Under the NIH Genomic Data Sharing Policy, investigators who intend to generate genomic data using research or clinical specimens collected or cell lines created after January 25, 2015 may only do so with consent, even if the data are generated from specimens that are de-identified. Continue reading
Over two years ago, NIH rolled out a policy to enhance reproducibility of its supported research through rigor and transparency. Applicants and reviewers were required to devote more attention to four areas: the rigor of the prior research (scientific premise), the rigor of the proposed research (scientific rigor), consideration of biological variables including sex, and the authentication of key biological and/or chemical resources.
When the 21st Century Cures Act was passed later that same year, we were required, amongst other things, to assemble a working group of the Advisory Council to the NIH Director (ACD). These experts were charged with recommending ways to further enhance reproducibility of the research we fund, while being informed by the current policy.
The scientific community is paying increasing attention to the quality practices of journals and publishers. NIH recently released a Guide notice (NOT-OD-18-011) to encourage authors to publish in journals that do not undermine the credibility, impact, and accuracy of their research findings. This notice aims to raise awareness about practices like changing publication fees without notice, lacking transparency in publication procedures, misrepresenting editorial boards, and/or using suspicious peer review. Continue reading
Last September, and in January of this year, we wrote about a suite of initiatives aimed at improving the quality and transparency of the NIH-supported research that most directly engages human participants – clinical trials. These initiatives include dedicated funding … Continue reading
We’ve recently issued an NIH Guide notice to clarify when a grantee should report papers as an output of their grant in their progress reports, and help reduce administrative burden for investigators. Awardees are only required to report papers that directly arise from their award (such as authorship, consulting with authors, preparing manuscripts, and running analyses reported in the publication). In other cases, awardees have discretion in determining whether their contribution …. Continue reading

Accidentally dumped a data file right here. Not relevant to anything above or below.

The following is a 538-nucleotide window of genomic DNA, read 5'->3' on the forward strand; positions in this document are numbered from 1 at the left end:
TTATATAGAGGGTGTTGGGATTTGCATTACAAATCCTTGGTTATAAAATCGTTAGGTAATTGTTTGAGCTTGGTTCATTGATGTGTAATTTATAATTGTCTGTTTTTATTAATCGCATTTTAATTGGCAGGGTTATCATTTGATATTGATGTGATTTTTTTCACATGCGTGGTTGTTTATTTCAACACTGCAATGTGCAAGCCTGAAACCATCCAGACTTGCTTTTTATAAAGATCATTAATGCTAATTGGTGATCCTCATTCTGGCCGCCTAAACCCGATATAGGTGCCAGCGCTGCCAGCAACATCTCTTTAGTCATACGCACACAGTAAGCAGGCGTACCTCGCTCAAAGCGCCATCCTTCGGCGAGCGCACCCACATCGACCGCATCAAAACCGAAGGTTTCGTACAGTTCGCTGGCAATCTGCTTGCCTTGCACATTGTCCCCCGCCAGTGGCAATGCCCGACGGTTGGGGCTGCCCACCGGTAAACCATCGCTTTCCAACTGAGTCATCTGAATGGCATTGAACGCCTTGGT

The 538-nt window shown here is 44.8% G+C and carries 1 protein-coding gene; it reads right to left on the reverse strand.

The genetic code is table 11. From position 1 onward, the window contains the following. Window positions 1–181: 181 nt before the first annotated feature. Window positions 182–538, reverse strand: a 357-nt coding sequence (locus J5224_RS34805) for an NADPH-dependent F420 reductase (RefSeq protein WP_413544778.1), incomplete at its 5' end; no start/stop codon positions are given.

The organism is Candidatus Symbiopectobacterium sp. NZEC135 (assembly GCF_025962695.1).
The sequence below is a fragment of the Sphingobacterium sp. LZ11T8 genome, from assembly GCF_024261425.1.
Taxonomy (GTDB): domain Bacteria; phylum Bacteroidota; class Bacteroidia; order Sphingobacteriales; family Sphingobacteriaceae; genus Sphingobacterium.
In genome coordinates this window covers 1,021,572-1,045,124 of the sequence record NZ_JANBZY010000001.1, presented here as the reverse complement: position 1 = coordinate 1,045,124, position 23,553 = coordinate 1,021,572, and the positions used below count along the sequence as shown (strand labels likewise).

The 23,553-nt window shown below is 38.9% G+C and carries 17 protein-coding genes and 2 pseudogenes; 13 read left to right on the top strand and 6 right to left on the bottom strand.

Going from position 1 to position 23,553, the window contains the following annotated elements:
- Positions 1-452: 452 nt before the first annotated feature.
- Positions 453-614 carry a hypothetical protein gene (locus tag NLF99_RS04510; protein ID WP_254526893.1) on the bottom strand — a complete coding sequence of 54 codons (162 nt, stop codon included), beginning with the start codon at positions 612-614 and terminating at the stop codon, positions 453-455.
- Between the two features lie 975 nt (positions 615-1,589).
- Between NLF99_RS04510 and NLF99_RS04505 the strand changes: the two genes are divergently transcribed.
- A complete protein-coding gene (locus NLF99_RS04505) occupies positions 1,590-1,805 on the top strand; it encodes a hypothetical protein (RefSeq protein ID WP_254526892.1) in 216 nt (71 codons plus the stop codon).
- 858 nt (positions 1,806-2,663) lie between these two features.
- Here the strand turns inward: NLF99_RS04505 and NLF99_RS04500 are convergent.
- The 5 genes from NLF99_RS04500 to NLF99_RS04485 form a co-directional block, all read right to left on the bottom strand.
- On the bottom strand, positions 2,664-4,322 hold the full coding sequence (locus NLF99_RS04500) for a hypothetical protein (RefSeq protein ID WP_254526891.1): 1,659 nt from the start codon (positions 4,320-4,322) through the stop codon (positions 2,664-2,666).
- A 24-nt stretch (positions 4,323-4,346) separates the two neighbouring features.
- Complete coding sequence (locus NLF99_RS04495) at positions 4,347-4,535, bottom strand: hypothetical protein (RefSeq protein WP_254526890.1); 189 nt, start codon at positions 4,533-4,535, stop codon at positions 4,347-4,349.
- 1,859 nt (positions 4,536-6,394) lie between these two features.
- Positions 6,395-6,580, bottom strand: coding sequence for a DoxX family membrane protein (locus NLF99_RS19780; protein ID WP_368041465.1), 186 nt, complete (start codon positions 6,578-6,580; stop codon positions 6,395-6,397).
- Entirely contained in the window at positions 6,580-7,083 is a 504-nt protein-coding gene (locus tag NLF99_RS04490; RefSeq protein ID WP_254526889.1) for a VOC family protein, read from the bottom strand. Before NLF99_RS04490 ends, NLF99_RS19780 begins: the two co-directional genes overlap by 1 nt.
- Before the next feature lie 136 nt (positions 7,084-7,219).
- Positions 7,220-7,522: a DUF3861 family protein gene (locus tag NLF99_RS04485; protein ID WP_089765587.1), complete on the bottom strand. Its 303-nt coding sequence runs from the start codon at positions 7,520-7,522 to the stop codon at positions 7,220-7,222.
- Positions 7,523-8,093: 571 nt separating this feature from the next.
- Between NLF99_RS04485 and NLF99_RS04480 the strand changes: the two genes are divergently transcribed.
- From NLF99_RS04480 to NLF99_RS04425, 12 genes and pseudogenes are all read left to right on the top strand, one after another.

Nothing could be more important to our enterprise than research rigor, assuring that the results of our work are reproducible. Our conversation with you on this topic began early last year with a commentary in Nature by Francis Collins and today’s guest blogger, Larry Tabak, on the importance of reproducibility and how NIH plans to enhance it. As described in a follow-up Rock Talk post, the topic of reproducibility is not new. Evidence has shown that too many biomedical-research publications are irreproducible. Thus this topic demanded our community’s immediate attention and we have had continued dialog with and participation by you over the course of the last 18 months to describe the issue, request information, launch pilots, and craft a way forward to enhance reproducibility. Continue reading
Clinical trials play a vital role in transforming scientific research into medical interventions to improve human health. Transparency about the clinical trials underway and their subsequent results ensure potential participants can make informed decisions about potential trial participation and know how their participation may have helped others. …. Today, the Department of Health and Human Services (HHS) announced proposed regulations to implement the clinical trial reporting requirements established by the Food and Drug Administration Amendments Act (FDAAA) of 2007. …. Importantly, today NIH also announced a proposal to apply these same proposed requirements to all NIH-funded clinical trials, whether subject to FDAAA or not. The proposed policy would require that every NIH-funded clinical trial be registered …. Continue reading
Genomic research produces incredibly large amounts of valuable data, often more than one lab can feasibly interrogate. Every day, genomic sequencing costs decrease, and high-throughput technologies advance, allowing scientists to generate large-scale genomic data faster than before. Thus the sharing of these data not only is practical and efficient, it also maximizes the scientific potential of valuable data. This is why it’s important for you to know about the release of the final NIH Genomic Data Sharing Policy. Continue reading
Advances in genetic sequencing and high-throughput technologies, as well as a steep drop in genetic sequencing costs, have resulted in great volumes of genomic data produced with the support of NIH funding. In light of these scientific advances, NIH decided to expand its data sharing policies to encompass a wider range of genomic research. The resulting draft Genomic Data Sharing (GDS) policy, is now available for public comment. Continue reading
In 1951, biomedical research took a leap forward when it was announced that cancer cells taken from a patient, Henrietta Lacks, could not only be grown in a lab, but also grown in perpetuity, creating the first immortal human cell line. This cell line – “HeLa” – is the most widely used human cell line to this day. However, at the time …. Continue reading